12th Oct 2011
Luchadoras by Peggy Adam
Luchadoras is not your average graphic novel. In the place of Superman, Captain America and their ilk, we find an unlikely hero in the form of Alma, a Mexican woman trapped in a miserable marriage with little prospect of an exit.
The author, Peggy Adam, took the inspiration for Luchadoras from the spate of gruesome murders which have blighted the Mexican border city of Juárez for the past two decades.
The victims are nearly always women, and local residents believe around 5000 murders have taken place since 1993.
The cause is largely perceived to be the misogynistic culture prevalent in the area, with the dead having invariably been subject to brutal sexual and physical abuse before being dumped, and often husbands and boyfriends are the prime suspects.
Whilst Alma’s story was born in Adam’s imagination, her moving tale acts as a proxy for the everyday existence of many of Juarez’s female population.
Luchadoras straddles fact and fiction as Adam borrows from real life, with elements such as the arrest of several members of the street gang Los Rebeldes reflected in the narrative.
Using the framework of reported murders and accounts from locals, Adam has successfully managed to convey the prevalence of the issue without seeming like she was just going after the shock value.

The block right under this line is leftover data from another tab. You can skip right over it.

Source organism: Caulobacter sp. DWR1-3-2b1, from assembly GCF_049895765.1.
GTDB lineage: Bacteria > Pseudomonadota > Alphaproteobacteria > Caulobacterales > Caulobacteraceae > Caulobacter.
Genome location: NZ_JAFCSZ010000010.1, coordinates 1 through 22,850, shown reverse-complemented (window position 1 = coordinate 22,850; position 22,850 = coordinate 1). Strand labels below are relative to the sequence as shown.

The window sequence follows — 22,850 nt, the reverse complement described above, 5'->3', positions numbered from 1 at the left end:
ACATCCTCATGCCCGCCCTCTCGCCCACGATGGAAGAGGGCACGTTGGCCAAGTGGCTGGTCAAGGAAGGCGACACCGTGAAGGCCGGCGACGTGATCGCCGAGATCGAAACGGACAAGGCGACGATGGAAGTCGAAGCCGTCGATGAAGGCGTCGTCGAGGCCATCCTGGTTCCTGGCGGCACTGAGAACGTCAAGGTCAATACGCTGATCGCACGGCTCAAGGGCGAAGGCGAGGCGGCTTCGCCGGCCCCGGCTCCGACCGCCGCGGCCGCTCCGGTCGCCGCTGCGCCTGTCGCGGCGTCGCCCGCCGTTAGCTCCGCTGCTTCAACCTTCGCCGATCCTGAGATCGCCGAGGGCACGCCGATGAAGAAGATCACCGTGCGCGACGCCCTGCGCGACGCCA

‘Luchadoras‘ is the term applied to female members of the Mexican wrestling community – an apt title for a novel which focusses on a character who is constantly fighting against her husband and struggles against the numbing inevitability of the life she has been born into.
As women are murdered around Alma, it is clear that the females of Juárez are all victims, spending their days mourning their friends and colleagues and fearing that they may be next.
Adam’s use of a single woman as an example of this desperate life allows for a deeper level of empathy, and the protagonist’s sense of hopelessness is mirrored in the feeling of futility the reader is left with upon completion of the novel.
Although Adam has written nine books, Luchadoras is the first which has been translated into English from her native French. Whereas translation can often make or break a novel, this was not such an issue with Luchadoras as Adam has paired the images with pared down text so well that the reader cannot fail to grasp the serious message of the book.
Adam has developed a strong personal interest in the situation and it is her empathy and insights which makes this graphic novel so much more powerful than other examples of the genre. The originality of tackling such a brutal subject in graphic novel form has worked in Adam’s favour and backs up the old adage that sometimes, less is more.
Published by Blank Slate Books, Luchadoras is out now, and is available from Amazon for £11.69.
Recommended for: Fans of graphic novels who prefer real life heroes to superheroes.
Other recommended reading: Those who wish to enter the world of graphic novels should check out Graphic Novels: Stories to Change Your Life by Paul Gravett. For further reading around the brutal murders of this Mexican city, try The Dead Women of Juárez by Sam Hawken.